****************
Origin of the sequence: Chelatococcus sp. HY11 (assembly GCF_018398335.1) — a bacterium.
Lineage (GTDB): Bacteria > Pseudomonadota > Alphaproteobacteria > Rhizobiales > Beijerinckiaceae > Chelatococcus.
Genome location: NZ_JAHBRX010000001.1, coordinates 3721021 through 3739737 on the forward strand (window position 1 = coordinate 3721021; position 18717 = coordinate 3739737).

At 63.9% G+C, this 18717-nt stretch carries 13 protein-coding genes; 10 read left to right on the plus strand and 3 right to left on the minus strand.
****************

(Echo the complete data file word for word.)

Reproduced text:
Origin of the sequence: Chelatococcus sp. HY11 (assembly GCF_018398335.1) — a bacterium.
Lineage (GTDB): Bacteria > Pseudomonadota > Alphaproteobacteria > Rhizobiales > Beijerinckiaceae > Chelatococcus.
Genome location: NZ_JAHBRX010000001.1, coordinates 3721021 through 3739737 on the forward strand (window position 1 = coordinate 3721021; position 18717 = coordinate 3739737).

At 63.9% G+C, this 18717-nt stretch carries 13 protein-coding genes; 10 read left to right on the plus strand and 3 right to left on the minus strand.